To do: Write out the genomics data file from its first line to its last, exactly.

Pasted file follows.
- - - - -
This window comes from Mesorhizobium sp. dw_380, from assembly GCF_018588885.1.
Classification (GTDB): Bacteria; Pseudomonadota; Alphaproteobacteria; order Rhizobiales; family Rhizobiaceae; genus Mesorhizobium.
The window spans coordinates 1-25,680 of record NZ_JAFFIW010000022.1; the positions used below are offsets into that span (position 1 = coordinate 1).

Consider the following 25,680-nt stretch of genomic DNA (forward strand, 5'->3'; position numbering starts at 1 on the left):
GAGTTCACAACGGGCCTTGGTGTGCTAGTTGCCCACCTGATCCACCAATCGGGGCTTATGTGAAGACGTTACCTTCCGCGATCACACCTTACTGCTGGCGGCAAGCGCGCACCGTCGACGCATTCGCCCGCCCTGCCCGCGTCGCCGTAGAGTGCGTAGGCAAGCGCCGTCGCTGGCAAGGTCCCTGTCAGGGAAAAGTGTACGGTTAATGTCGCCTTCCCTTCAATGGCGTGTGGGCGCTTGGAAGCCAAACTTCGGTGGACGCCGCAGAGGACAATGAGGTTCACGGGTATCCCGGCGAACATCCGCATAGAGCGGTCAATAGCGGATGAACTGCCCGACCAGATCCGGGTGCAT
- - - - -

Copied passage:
This window comes from Mesorhizobium sp. dw_380, from assembly GCF_018588885.1.
Classification (GTDB): Bacteria; Pseudomonadota; Alphaproteobacteria; order Rhizobiales; family Rhizobiaceae; genus Mesorhizobium.
The window spans coordinates 1-25,680 of record NZ_JAFFIW010000022.1; the positions used below are offsets into that span (position 1 = coordinate 1).

Consider the following 25,680-nt stretch of genomic DNA (forward strand, 5'->3'; position numbering starts at 1 on the left):
GAGTTCACAACGGGCCTTGGTGTGCTAGTTGCCCACCTGATCCACCAATCGGGGCTTATGTGAAGACGTTACCTTCCGCGATCACACCTTACTGCTGGCGGCAAGCGCGCACCGTCGACGCATTCGCCCGCCCTGCCCGCGTCGCCGTAGAGTGCGTAGGCAAGCGCCGTCGCTGGCAAGGTCCCTGTCAGGGAAAAGTGTACGGTTAATGTCGCCTTCCCTTCAATGGCGTGTGGGCGCTTGGAAGCCAAACTTCGGTGGACGCCGCAGAGGACAATGAGGTTCACGGGTATCCCGGCGAACATCCGCATAGAGCGGTCAATAGCGGATGAACTGCCCGACCAGATCCGGGTGCAT